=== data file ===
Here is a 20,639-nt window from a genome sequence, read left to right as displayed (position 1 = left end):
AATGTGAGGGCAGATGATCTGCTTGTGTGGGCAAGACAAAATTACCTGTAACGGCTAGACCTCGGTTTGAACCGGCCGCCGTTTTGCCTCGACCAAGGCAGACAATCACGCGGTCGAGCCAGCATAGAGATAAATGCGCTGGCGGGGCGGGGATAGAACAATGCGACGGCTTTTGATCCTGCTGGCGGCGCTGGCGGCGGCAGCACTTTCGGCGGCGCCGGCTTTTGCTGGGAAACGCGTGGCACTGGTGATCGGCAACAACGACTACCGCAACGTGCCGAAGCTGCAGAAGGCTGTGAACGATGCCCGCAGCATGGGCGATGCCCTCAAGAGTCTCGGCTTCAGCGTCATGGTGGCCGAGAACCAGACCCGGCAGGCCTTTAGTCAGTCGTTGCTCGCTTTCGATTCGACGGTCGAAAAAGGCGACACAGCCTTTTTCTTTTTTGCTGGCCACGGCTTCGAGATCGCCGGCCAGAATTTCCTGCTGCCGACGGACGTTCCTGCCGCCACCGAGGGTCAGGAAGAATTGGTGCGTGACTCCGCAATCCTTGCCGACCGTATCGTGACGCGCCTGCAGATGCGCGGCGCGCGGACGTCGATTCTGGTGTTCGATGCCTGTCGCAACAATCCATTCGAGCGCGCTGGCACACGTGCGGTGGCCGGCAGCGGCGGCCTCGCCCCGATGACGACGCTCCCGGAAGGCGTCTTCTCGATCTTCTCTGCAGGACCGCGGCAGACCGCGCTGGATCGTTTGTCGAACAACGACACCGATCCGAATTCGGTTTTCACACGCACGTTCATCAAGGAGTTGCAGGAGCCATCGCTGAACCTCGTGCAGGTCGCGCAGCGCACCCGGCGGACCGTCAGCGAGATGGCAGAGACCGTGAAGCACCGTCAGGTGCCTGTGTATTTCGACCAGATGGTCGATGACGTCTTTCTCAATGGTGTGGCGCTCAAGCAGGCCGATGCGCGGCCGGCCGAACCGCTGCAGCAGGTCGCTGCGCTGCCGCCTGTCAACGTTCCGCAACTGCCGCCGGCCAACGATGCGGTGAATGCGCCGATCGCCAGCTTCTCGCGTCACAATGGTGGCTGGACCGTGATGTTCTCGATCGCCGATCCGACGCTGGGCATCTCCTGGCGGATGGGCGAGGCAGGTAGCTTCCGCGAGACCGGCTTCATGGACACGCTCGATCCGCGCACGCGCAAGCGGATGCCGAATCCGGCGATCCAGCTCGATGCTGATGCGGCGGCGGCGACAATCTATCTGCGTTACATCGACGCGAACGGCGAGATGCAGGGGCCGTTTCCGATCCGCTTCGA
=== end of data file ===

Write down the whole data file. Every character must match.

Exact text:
Here is a 20,639-nt window from a genome sequence, read left to right as displayed (position 1 = left end):
AATGTGAGGGCAGATGATCTGCTTGTGTGGGCAAGACAAAATTACCTGTAACGGCTAGACCTCGGTTTGAACCGGCCGCCGTTTTGCCTCGACCAAGGCAGACAATCACGCGGTCGAGCCAGCATAGAGATAAATGCGCTGGCGGGGCGGGGATAGAACAATGCGACGGCTTTTGATCCTGCTGGCGGCGCTGGCGGCGGCAGCACTTTCGGCGGCGCCGGCTTTTGCTGGGAAACGCGTGGCACTGGTGATCGGCAACAACGACTACCGCAACGTGCCGAAGCTGCAGAAGGCTGTGAACGATGCCCGCAGCATGGGCGATGCCCTCAAGAGTCTCGGCTTCAGCGTCATGGTGGCCGAGAACCAGACCCGGCAGGCCTTTAGTCAGTCGTTGCTCGCTTTCGATTCGACGGTCGAAAAAGGCGACACAGCCTTTTTCTTTTTTGCTGGCCACGGCTTCGAGATCGCCGGCCAGAATTTCCTGCTGCCGACGGACGTTCCTGCCGCCACCGAGGGTCAGGAAGAATTGGTGCGTGACTCCGCAATCCTTGCCGACCGTATCGTGACGCGCCTGCAGATGCGCGGCGCGCGGACGTCGATTCTGGTGTTCGATGCCTGTCGCAACAATCCATTCGAGCGCGCTGGCACACGTGCGGTGGCCGGCAGCGGCGGCCTCGCCCCGATGACGACGCTCCCGGAAGGCGTCTTCTCGATCTTCTCTGCAGGACCGCGGCAGACCGCGCTGGATCGTTTGTCGAACAACGACACCGATCCGAATTCGGTTTTCACACGCACGTTCATCAAGGAGTTGCAGGAGCCATCGCTGAACCTCGTGCAGGTCGCGCAGCGCACCCGGCGGACCGTCAGCGAGATGGCAGAGACCGTGAAGCACCGTCAGGTGCCTGTGTATTTCGACCAGATGGTCGATGACGTCTTTCTCAATGGTGTGGCGCTCAAGCAGGCCGATGCGCGGCCGGCCGAACCGCTGCAGCAGGTCGCTGCGCTGCCGCCTGTCAACGTTCCGCAACTGCCGCCGGCCAACGATGCGGTGAATGCGCCGATCGCCAGCTTCTCGCGTCACAATGGTGGCTGGACCGTGATGTTCTCGATCGCCGATCCGACGCTGGGCATCTCCTGGCGGATGGGCGAGGCAGGTAGCTTCCGCGAGACCGGCTTCATGGACACGCTCGATCCGCGCACGCGCAAGCGGATGCCGAATCCGGCGATCCAGCTCGATGCTGATGCGGCGGCGGCGACAATCTATCTGCGTTACATCGACGCGAACGGCGAGATGCAGGGGCCGTTTCCGATCCGCTTCGA